Tales from Alentejo: Herdade do Esporão

Chances are, that if one has ever tried a wine from the Alentejo region of Portugal, it was likely a wine from Esporão. Why is that? Well, the simple answer is that Esporão is one of the largest producers from Portugal’s largest wine growing region.

But it goes beyond.

José Roquette and Joaquim Bandeira purchased (what would become) the Esporão Estate, which was established in 1267, in 1973, just a few months before the Portuguese Revolution (also known as the Carnation Revolution since no shots were fired in the overthrow of the oppressive, and often considered fascist Estado Novo regime) of April, 1974.

As a result, the new (and considered communist) regime confiscated the Esporão Estate, which then fell into disrepair for the next decade. Eventually, though, the estate was returned to the rightful owners, and they quickly set out to make the best wine possible, which meant the rehabilitation of several vineyards and the new planting of others on the 550 acre estate. Their business plan also included the intention to market the wine globally to highlight not only the wines of Portugal, but also the country itself, a spirit and approach that exists today.

Some forty-odd years later, it is clear that their efforts have paid off. Not only are the wines of Esporão the standard bearers for the region, but if a wine shop in the United States carries any wines from Alentejo, it is a safe bet that there is some Esporão on the shelves.

I sat down with Esporão’s winemaker Sandra Alves, who, alongside head winemaker David Baverstock, oversees the production of all the winery’s white wines, to taste through a selection of the winery’s current releases.

Esporão Verdehlo.

2016 Esporão Verdelho, Alentejo: Retail $15. 100% Verdelho. Green and fresh with cantaloupe and lemon. Lovely on the palate with a touch of roundness. Very Good to Outstanding. 88-90 Points.

2015 Esporão Reserva White: Retail $20. A blend of three Portuguese varieties (Antão Vaz, Arinto, Roupeiro), 30% fermented in new French oak and the rest in used American barrels. White stone fruit with noticeable oak but it works well. Round and weighty on the palate but the oak is well integrated. Well done. Outstanding. 90-92 Points.

1267 on the bottle represents the date that the boundaries of Alentejo were established.

When José Roquette envisioned a “new” Esporão back in the late 1960s and early 1970s, he not only wanted to introduce modern winemaking techniques to Alentejo, but he was also determined to embrace the culture and tradition of the region.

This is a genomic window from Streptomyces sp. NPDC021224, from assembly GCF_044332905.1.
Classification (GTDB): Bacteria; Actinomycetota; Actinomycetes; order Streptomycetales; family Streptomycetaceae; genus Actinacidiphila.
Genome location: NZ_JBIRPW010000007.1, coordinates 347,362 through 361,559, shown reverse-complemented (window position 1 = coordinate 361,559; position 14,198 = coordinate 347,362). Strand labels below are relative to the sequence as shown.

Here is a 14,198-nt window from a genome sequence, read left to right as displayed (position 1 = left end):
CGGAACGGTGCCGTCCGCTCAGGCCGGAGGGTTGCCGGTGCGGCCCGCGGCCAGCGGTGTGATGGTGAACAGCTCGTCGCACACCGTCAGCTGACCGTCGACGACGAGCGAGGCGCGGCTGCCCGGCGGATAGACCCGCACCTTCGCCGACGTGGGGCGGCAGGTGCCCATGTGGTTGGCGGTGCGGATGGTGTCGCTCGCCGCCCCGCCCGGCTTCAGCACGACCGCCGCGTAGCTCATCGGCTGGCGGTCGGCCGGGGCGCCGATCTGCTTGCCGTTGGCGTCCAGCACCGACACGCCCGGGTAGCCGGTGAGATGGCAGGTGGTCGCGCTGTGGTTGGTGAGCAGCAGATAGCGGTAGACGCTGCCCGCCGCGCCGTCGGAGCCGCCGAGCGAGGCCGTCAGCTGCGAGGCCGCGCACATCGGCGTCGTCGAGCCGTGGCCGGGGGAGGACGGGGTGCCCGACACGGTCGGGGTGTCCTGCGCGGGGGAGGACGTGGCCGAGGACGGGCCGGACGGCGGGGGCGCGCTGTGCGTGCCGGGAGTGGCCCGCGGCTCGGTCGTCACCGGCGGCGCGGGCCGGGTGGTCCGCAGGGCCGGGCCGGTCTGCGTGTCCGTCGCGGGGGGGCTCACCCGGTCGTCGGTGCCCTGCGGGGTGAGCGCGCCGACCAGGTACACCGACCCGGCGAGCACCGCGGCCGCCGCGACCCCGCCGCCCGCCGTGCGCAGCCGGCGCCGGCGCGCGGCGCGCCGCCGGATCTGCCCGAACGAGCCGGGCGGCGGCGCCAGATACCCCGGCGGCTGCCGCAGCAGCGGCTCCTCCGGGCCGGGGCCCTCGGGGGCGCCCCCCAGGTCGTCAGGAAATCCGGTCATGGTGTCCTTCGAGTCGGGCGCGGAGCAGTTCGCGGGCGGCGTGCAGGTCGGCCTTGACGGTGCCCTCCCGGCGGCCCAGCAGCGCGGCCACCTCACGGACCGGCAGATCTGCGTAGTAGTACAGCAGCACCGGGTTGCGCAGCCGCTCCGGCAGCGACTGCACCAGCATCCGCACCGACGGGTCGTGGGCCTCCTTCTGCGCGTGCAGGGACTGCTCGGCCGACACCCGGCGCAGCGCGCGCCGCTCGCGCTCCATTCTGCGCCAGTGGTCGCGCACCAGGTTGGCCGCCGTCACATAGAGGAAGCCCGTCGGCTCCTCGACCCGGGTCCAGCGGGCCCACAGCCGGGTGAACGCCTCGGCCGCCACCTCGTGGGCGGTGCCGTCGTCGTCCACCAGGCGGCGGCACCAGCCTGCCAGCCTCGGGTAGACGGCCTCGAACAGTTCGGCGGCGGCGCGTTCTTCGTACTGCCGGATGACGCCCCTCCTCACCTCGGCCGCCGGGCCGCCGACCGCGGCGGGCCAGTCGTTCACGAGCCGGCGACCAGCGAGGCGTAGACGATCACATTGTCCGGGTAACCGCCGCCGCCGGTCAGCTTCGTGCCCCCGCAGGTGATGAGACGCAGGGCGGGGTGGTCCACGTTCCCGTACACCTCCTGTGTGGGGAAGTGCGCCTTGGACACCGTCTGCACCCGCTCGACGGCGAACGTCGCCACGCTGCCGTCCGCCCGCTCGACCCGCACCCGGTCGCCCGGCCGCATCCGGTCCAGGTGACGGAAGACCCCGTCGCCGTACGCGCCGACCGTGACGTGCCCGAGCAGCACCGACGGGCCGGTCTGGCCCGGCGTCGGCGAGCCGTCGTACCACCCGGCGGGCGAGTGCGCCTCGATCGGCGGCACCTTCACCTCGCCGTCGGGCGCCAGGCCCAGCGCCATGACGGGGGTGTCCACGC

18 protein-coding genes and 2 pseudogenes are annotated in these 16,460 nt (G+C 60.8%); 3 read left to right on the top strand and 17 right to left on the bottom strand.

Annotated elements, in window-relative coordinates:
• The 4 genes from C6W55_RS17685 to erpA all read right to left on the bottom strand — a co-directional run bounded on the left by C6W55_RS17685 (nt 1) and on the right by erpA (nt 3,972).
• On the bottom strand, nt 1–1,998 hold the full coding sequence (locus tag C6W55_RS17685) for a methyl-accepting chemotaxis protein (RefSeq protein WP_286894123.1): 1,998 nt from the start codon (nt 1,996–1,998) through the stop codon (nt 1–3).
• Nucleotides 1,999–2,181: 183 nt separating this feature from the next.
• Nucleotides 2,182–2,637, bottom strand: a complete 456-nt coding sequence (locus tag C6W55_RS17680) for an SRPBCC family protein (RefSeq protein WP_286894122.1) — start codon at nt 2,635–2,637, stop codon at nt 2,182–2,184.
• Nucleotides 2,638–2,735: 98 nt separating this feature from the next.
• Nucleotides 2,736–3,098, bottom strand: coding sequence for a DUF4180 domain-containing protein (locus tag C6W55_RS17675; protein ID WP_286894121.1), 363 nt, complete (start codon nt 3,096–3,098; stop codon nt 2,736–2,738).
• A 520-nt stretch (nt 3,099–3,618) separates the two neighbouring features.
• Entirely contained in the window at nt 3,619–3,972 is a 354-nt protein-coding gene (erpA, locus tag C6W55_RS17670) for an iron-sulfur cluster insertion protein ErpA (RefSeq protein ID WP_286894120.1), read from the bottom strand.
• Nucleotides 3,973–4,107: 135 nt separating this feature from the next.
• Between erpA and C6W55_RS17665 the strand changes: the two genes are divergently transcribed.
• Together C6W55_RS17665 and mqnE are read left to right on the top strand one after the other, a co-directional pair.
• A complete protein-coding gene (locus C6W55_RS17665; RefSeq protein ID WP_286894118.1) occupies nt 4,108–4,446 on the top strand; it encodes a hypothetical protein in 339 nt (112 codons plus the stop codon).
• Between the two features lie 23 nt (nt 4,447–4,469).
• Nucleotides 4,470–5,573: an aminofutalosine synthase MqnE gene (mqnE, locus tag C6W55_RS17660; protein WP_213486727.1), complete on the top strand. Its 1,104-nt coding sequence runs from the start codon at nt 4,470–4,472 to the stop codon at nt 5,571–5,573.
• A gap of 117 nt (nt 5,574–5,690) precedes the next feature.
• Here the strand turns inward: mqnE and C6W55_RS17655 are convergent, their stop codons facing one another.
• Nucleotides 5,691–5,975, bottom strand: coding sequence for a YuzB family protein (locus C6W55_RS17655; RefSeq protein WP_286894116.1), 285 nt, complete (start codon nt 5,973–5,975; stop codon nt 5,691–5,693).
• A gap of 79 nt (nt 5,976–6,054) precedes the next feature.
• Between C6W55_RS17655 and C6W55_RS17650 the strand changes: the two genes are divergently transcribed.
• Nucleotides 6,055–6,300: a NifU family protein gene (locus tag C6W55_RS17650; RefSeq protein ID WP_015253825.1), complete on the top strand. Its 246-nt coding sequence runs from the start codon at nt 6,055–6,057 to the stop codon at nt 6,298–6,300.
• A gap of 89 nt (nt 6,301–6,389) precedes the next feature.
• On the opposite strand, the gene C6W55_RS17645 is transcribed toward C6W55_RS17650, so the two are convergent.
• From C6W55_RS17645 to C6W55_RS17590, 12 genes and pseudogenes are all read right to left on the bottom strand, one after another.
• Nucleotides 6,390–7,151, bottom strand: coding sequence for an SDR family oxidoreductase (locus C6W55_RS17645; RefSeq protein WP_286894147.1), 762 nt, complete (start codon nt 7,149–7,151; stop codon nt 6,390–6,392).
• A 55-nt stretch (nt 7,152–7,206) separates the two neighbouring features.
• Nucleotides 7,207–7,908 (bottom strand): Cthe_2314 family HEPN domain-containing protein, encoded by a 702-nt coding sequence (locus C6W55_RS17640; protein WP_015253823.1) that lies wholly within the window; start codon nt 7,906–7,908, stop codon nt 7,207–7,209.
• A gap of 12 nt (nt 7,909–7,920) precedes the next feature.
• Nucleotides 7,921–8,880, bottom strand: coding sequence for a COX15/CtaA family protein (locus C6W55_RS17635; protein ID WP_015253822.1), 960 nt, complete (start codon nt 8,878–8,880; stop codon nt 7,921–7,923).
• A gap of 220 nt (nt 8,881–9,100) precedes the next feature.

Perhaps near the top of that list is the production of wine in amphorae, enormous clay pots that date from the Roman Empire. While the Portuguese continued to make wine using the amphorae, called talha in Portugal, over the centuries that followed, the production of the gigantic vessels themselves stopped once the Romans left. Thus, simply finding and often repairing the amphorae is a huge undertaking.

Traditionally, the talhas were topped with a thick layer of olive oil to prevent oxidation, but today, most modern winemakers us the terra cotta pots strictly for fermentation, punching down the cap daily with a large wooden paddle.

2015 Esporão Vinho de Talha: Retail $35. 100% Moreto. made in amphorae which is the traditional method from the region.  Kind of a cross between Pinot and Grenache on the nose. Round, fruity, earthy. Lovely finish. Outstanding. 91-93 Points.

Sandra Alves and one of Esporõ’s amphorae.

2014 Esporão Reserva Red: Retail $25. Aragonez, Trincadeira, Cabernet Sauvignon, Alicante Bouschet. Dark berry fruit with oak, nicely balanced between fruit, acidity, and earth. Nice. Very Good to Outstanding. 89-91 Points.

2013 Esporão Canto Do Zé Cruz Aragonez: Retail $40. 100% Aragonez. Single Vineyard of old vines (planted in 1974) that is only produced in exceptional years. Rich and peppery with dark fruit. Weighty yet lithe, the fruit is a bit muted and plenty of tannin on the back end. Needs time. Perhaps a lot. Outstanding. 91-93 Points.

2012 Esporão Private Selection: Retail 75€, Arogonez, Alicante Bouchet, Syrah. Silky texture surrounding the red berry fruit, accentuated with spice. Impressive depth of flavor and quite concentrated, this is an impressive wine that will only get better over the next 5-10 years. Whoa. Outstanding. 93-95 Points. 

2012 Esporão Private Selection. Whoa.

About the drunken cyclist

I have been an occasional cycling tour guide in Europe for the past 20 years, visiting most of the wine regions of France. Through this "job" I developed a love for wine and the stories that often accompany the pulling of a cork. I live in Houston with my lovely wife and two wonderful sons.
This entry was posted in Alicante Bouschet, Antão Vaz, Aragonez, Arinto, Cabernet Sauvignon, Moreto, Roupeiro, Syrah, Trincadeira, Verdehlo, Wine. Bookmark the permalink.

3 Responses to Tales from Alentejo: Herdade do Esporão

  1. You might like a post I did about my friend Cristian Bento, Silver Coast Imports. He is an importer of Portuguese wine from small producers that aren’t available in the U.S. wpawinepirate.wordpress.com


  2. Pingback: Tales from Alentejo: Much to Love at Mouchão | the drunken cyclist

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